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What is PerlMonks? (Re^3: Belittling Beginners)

by Argel (Prior)
on Jul 27, 2009 at 19:44 UTC ( #783654=note: print w/ replies, xml ) Need Help??


in reply to Re^2: Belittling Beginners
in thread Belittling Beginners

There's the PerlMonks community, then the larger Perl community. What's not clear to me is how much you can separate them. It's easy to say you don't think of PerlMonks as a unit, and I definitely agree that the people are what make the community. But every group of friends needs a place to hang out. PerlMonks could feel like a large corporation, in which case it would die quickly. Ditto if an elitist attitude prevailed. To me it feels more like hitting the student center to get some studying in with classmates and friends back when I was in college. And I think the Monastery motif serves the community well. While it's fun to play off of the motif, I think it does help set a certain tone. And even though the titles are from Western Religion I have personally always felt PerlMonks has had an Eastern feel to it.

I get your point that PerlMonks isn't the site, but it also isn't just the people. It's the combination. Even the software we are using lends a certain flavor to the site. It's possible that Larry Wall's greatest achievement was in creating a language that for some unknown reason encouraged communities to form up around it in ways that other languages can only be envious of.

Elda Taluta; Sarks Sark; Ark Arks


Comment on What is PerlMonks? (Re^3: Belittling Beginners)
Re: What is PerlMonks? (Re^3: Belittling Beginners)
by afoken (Parson) on Jul 27, 2009 at 20:16 UTC
    And even though the titles are from Western Religion I have personally always felt PerlMonks has had an Eastern feel to it.

    The titles are only words. Borrowed from the christian religions, but only words. Even Perl itself has borrowed from there: bless, and perhaps crypt and study. I think this are traces of Larry.

    The Perl community could have choosen a very different theme: bind, chomp, chop, die, kill, lock, no, tie, tied, truncate all sound like coming from a dark BDSM dungeon ... ;-)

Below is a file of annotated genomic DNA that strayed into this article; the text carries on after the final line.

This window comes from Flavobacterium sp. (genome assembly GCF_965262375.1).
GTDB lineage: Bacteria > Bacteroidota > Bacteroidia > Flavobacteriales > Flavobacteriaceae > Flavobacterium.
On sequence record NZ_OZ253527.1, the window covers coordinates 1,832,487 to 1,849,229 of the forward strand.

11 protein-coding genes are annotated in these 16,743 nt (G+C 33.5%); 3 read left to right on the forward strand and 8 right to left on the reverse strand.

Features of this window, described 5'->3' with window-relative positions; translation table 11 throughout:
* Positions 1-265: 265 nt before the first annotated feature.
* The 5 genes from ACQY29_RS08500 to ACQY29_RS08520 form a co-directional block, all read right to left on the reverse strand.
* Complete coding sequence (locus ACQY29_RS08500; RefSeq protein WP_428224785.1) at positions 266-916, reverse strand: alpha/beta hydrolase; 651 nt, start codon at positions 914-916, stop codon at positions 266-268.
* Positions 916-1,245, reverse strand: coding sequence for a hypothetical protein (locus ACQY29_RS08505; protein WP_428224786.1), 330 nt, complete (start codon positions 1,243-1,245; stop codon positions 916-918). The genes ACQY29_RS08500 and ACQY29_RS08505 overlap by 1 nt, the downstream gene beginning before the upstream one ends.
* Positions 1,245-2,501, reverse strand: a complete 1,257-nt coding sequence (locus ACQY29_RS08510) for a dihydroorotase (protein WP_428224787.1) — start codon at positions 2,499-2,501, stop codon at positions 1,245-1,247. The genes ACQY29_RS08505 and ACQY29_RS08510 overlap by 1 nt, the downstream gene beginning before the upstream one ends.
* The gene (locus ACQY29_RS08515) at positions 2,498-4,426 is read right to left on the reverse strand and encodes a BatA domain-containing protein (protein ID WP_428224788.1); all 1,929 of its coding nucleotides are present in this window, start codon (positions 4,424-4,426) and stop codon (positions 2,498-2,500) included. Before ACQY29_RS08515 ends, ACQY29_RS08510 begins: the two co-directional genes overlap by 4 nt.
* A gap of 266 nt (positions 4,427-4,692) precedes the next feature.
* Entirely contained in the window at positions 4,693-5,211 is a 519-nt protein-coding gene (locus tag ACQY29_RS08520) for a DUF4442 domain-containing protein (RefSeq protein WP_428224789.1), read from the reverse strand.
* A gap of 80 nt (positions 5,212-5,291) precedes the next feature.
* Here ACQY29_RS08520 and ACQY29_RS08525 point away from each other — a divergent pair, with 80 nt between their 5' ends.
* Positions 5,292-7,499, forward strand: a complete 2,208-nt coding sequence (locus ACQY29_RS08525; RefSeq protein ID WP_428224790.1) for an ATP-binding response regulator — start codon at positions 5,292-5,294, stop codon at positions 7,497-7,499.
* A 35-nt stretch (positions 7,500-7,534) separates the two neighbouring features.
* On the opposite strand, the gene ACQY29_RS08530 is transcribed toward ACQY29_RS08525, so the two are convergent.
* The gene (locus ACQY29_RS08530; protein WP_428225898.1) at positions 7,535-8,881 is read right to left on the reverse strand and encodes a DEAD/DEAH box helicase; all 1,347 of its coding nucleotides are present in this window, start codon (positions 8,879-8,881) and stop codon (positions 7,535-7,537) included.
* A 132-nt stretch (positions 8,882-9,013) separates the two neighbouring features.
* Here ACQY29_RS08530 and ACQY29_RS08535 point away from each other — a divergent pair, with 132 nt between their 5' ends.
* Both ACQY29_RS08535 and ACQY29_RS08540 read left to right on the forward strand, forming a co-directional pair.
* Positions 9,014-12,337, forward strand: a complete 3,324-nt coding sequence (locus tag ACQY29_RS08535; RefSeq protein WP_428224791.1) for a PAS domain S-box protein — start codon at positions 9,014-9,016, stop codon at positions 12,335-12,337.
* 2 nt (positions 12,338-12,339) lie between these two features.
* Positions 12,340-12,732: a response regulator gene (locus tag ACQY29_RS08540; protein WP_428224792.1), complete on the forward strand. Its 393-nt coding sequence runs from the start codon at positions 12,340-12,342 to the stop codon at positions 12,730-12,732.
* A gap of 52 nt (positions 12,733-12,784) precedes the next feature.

Alexander

    --
    Today I will gladly share my knowledge and experience, for there are no sweeter words than "I told you so". ;-)

      Even Perl itself has borrowed from [Christian religions]: bless, and perhaps crypt and study.

      study comes from the modern meaning. I'm not even familiar with any religious meanings.

      crypt was copied from unix and derived from "encrypt". It wasn't borrowed from Christian religion.

Re: What is PerlMonks? (why Perl)
by tye (Cardinal) on Jul 27, 2009 at 20:34 UTC
    It's possible that Larry Wall's greatest achievement was in creating a language that for some unknown reason encouraged communities to form up around it in ways that other languages can only be envious of.

    I was thinking about that a while ago. Imagine going to a site like PerlMonks but for Java or C. Programming in Perl creates communities because talking about programming in Perl is interesting. A newbie question in Perl can easily lead to deep discussions about trade-offs of different ways of doing something basic. Try to imagine an interesting discussion centering around "How do I loop over two arrays at the same time?" in C.

    Perl programming isn't just about "get it done" or even the usual questions of CPU- and memory-efficiency. The language encourages thinking about things like "how clearly does this express my intention?". The depth of the language gives just about everybody room for continued discovery. And the quirkiness of the languages gives us lots of "gotchas" (small and large) to bat around. The language isn't even "finished" so we get to talk about changes to it, both evolutionary and revolutionary.

    Most languages are like stackoverflow: I have a question, I want the best answer. Perl is like PerlMonks: I have a doubt, I want to read an interesting discussion about it that is likely to go on a tangent. q-:

    - tye        

      Not having an explicit (Perl 5) language specification certainly does help unlike C, C++, Java, etc.

      StackOverflow regresses to the mean (of programmer attitudes). I wonder if Perl In The Nineties had a more typically haughty culture.
Re: What is PerlMonks? (Re^3: Belittling Beginners)
by Your Mother (Canon) on Jul 27, 2009 at 20:53 UTC

    I was thinking about this idea after the thread calmed down. I don't think PerlMonks has any intrinsic success factor other than Perl itself. I like what tye just said about it. I think there is another dimension to it as well. It's not only that discussing Perl is interesting it's that Perl attracts interesting personalities which makes agglutination natural.

    On a Perl list, I once made a rather strange inside joke on a completely obscure 40 year-old pop-culture reference from another country. Two well-known Perl hackers got the reference and even extended it. I was struck by how bizarre but entirely Perl-ish the exchange was. I wondered if the same exchange would even be possible, let alone likely, on a list for any other language.

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